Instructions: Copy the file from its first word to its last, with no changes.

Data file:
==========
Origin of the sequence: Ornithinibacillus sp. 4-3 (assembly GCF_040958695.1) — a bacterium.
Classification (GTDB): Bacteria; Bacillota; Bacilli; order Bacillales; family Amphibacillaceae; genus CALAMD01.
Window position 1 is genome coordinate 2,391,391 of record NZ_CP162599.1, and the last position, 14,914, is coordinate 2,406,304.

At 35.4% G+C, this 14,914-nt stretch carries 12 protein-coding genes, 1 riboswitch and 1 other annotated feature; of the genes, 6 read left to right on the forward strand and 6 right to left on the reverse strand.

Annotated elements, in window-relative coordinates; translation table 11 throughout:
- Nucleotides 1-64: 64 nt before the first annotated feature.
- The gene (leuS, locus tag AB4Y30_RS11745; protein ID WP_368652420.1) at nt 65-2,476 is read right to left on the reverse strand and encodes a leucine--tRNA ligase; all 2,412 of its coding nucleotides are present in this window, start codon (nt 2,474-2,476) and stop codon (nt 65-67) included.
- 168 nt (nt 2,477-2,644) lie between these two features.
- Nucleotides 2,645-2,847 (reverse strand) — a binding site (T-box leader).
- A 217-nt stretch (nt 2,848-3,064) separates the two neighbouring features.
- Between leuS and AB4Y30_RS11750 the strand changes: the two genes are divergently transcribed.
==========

Origin of the sequence: Ornithinibacillus sp. 4-3 (assembly GCF_040958695.1) — a bacterium.
Classification (GTDB): Bacteria; Bacillota; Bacilli; order Bacillales; family Amphibacillaceae; genus CALAMD01.
Window position 1 is genome coordinate 2,391,391 of record NZ_CP162599.1, and the last position, 14,914, is coordinate 2,406,304.

At 35.4% G+C, this 14,914-nt stretch carries 12 protein-coding genes, 1 riboswitch and 1 other annotated feature; of the genes, 6 read left to right on the forward strand and 6 right to left on the reverse strand.

Annotated elements, in window-relative coordinates; translation table 11 throughout:
- Nucleotides 1-64: 64 nt before the first annotated feature.
- The gene (leuS, locus tag AB4Y30_RS11745; protein ID WP_368652420.1) at nt 65-2,476 is read right to left on the reverse strand and encodes a leucine--tRNA ligase; all 2,412 of its coding nucleotides are present in this window, start codon (nt 2,474-2,476) and stop codon (nt 65-67) included.
- 168 nt (nt 2,477-2,644) lie between these two features.
- Nucleotides 2,645-2,847 (reverse strand) — a binding site (T-box leader).
- A 217-nt stretch (nt 2,848-3,064) separates the two neighbouring features.
- Between leuS and AB4Y30_RS11750 the strand changes: the two genes are divergently transcribed.